COLORADO SPRINGS, Colo. - Michael Phelps’ day grew lousier by the hour on Thursday.
First he lost a major sponsor, then he got suspended.
The Olympic great was suspended from competition for three months by USA Swimming, the latest fallout from a photo that showed him inhaling from a marijuana pipe.
The sport’s national governing body also cut off its financial support to Phelps for the same three-month period, effective immediately.
“This is not a situation where any anti-doping rule was violated, but we decided to send a strong message to Michael because he disappointed so many people, particularly the hundreds of thousands of USA Swimming member kids who look up to him as a role model and a hero,” the Colorado Springs-based federation said in a statement.
“Michael has voluntarily accepted this reprimand and has committed to earn back our trust.”
Phelps won a record eight gold medals in Beijing and returned to America as one of the world’s most acclaimed athletes. He made headlines of a different kind, however, in the wake of the photo, published Sunday by News of the World, a British tabloid.
Earlier Thursday, cereal and snack maker Kellogg Co. announced it wouldn’t renew its sponsorship contract with Phelps, saying his behavior is “not consistent with the image of Kellogg.” The swimmer appeared on the company’s cereal boxes after his Olympic triumph.
“Michael accepts these decisions and understands their point of view,” said one of his agents, Drew Johnson. “He feels bad he let anyone down. He’s also encouraged by the thousands of comments he’s received from his fans and the support from his many sponsors. He intends to work hard to regain everyone’s trust.”
“Michael’s been through a lot and he’s learned a lot, hopefully,” Bowman told The Associated Press during a telephone interview. “I support him and I want to see him do better. I’m here, as always, to try to help him move forward. He’s learned some tough lessons and he’s disappointed a lot of people, me included.”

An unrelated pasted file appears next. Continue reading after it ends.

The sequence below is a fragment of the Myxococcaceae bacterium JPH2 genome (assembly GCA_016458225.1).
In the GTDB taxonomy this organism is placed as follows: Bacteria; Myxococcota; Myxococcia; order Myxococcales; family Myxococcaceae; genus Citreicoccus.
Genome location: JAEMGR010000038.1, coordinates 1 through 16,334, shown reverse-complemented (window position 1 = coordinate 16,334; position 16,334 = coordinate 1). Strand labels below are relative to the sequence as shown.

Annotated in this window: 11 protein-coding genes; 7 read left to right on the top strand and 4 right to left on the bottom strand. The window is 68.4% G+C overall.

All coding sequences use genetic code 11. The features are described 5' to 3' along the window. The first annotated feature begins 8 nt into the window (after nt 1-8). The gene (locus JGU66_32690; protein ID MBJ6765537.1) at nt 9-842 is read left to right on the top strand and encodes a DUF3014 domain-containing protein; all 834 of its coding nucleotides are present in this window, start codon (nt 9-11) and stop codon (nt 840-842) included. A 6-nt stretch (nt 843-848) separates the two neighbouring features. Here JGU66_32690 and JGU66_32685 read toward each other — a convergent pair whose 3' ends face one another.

Phelps has acknowledged “regrettable” behavior and “bad judgment.” He didn’t dispute the authenticity of the photo, reportedly taken at a house party while Phelps was visiting Columbia, S.C., in November during an extended break from training.
“I certainly understand USA Swimming needed to take action,” Bowman said. “We will certainly abide by everything they’ve put down.”
USA Swimming provides a $1,750 monthly stipend to national team members to help defray travel and training expenses, plus performance bonuses. However, it’s a small percentage of the millions Phelps makes through endorsements.
The 23-year-old has resumed training in his hometown of Baltimore, but his plans to return to competitive swimming will have to be put on hold. Phelps had planned to compete in early March at a Grand Prix meet in Austin, Texas.
Now, he won’t be able to compete until early May, which would give him a little more than two months for some racing before July’s world championships in Rome.
“This is the result of a poor decision Michael made,” U.S. Olympic Committee spokesman Darryl Seibel said in an e-mail. “He understands there is accountability and has pledged to not repeat this in the future. We have offered our assistance to make certain he is as consistent and successful away from the pool as he is in it, and we are confident that will happen.”
After the suspension, Phelps would be able to compete at a May meet in Charlotte, N.C.; there’s another Grand Prix competition in Santa Clara, Calif., the following month. The U.S. team for Rome will be chosen at the national championships, which begin July 7 in Indianapolis.
“We’re anxious to get back to a really normal routine and we have. We’re moving on.”
Several of Phelps’ Olympic teammates rallied to his defense. Among them was Dara Torres, the 41-year-old silver medalist whom Phelps jokingly referred to in Beijing as “Mom.”